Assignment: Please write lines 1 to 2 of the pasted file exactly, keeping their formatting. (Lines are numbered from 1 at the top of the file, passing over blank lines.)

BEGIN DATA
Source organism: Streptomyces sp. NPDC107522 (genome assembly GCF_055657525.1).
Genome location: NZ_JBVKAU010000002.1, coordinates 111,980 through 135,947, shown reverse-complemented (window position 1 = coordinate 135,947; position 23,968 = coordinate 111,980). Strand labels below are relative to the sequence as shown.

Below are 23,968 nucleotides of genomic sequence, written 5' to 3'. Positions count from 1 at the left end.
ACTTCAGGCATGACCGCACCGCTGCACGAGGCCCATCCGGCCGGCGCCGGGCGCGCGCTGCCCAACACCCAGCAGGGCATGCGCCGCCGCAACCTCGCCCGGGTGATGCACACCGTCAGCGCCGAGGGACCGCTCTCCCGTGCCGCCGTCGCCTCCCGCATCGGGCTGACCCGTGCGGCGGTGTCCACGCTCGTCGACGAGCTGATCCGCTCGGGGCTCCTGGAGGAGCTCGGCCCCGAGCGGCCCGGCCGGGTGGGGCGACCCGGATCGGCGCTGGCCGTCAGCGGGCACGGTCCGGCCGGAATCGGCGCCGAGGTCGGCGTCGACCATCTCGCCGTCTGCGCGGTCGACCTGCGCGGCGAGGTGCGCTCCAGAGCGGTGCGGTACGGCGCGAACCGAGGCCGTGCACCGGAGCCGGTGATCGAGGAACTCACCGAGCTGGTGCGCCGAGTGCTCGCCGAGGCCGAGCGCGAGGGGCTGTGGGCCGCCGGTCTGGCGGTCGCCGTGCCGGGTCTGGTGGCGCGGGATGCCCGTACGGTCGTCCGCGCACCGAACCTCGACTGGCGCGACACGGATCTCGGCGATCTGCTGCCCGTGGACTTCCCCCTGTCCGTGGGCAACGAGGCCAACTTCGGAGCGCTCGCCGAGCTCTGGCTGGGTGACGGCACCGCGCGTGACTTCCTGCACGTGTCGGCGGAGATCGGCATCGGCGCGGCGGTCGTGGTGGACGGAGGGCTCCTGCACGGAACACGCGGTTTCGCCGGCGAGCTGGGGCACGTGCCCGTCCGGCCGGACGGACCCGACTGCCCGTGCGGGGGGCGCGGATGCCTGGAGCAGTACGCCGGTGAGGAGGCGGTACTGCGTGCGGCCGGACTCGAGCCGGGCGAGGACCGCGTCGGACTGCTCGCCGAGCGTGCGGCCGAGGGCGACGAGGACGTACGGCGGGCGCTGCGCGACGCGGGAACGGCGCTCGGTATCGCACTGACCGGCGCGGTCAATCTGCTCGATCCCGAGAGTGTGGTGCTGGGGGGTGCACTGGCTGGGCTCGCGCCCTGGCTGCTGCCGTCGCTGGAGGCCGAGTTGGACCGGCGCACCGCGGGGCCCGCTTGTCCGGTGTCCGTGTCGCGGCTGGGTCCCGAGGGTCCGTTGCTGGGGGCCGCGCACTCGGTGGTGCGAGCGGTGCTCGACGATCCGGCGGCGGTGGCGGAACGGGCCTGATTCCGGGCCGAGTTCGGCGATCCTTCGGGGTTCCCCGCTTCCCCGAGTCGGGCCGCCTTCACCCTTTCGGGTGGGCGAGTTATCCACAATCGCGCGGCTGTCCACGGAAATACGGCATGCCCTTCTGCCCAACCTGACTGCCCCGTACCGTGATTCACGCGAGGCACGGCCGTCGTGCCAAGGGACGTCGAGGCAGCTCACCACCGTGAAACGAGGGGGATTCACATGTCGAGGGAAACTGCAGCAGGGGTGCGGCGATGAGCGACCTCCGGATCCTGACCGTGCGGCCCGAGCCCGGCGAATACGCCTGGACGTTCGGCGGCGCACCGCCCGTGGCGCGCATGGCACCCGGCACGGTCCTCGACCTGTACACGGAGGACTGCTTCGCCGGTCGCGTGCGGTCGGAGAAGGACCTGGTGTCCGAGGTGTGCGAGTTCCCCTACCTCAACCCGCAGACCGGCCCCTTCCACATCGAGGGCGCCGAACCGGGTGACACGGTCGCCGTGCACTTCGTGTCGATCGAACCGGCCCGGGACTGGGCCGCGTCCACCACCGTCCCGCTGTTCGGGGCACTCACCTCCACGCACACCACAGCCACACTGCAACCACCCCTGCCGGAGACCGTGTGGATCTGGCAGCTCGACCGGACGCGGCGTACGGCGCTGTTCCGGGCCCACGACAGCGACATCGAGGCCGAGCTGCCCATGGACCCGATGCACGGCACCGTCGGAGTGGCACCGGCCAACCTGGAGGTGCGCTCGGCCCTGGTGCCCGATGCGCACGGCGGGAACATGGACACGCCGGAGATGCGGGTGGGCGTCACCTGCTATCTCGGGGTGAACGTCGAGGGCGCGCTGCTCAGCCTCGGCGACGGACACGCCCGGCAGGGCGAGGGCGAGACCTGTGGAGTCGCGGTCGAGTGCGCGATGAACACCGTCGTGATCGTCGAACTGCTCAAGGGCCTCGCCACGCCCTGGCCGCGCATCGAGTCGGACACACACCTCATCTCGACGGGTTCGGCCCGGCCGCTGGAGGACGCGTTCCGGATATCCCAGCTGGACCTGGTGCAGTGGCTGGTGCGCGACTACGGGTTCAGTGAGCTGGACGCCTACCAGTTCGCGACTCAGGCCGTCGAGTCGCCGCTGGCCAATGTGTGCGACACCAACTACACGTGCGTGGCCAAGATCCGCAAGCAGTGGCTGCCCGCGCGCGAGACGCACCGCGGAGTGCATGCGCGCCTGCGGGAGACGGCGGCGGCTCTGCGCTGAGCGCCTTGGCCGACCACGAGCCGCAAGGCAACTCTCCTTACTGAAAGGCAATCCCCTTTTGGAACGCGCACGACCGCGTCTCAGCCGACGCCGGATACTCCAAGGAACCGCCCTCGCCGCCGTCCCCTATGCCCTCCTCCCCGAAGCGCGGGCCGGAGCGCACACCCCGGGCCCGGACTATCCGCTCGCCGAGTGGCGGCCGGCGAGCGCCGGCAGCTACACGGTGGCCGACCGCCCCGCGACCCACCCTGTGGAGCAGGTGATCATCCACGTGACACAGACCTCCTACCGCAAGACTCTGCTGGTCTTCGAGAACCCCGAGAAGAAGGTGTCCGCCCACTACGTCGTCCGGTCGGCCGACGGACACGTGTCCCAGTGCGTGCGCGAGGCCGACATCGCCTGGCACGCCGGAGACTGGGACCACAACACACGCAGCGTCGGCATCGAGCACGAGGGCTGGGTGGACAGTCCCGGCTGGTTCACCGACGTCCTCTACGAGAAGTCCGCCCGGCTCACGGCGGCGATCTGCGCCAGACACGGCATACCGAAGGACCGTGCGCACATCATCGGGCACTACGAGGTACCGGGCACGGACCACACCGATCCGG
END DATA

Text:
Source organism: Streptomyces sp. NPDC107522 (genome assembly GCF_055657525.1).
Genome location: NZ_JBVKAU010000002.1, coordinates 111,980 through 135,947, shown reverse-complemented (window position 1 = coordinate 135,947; position 23,968 = coordinate 111,980). Strand labels below are relative to the sequence as shown.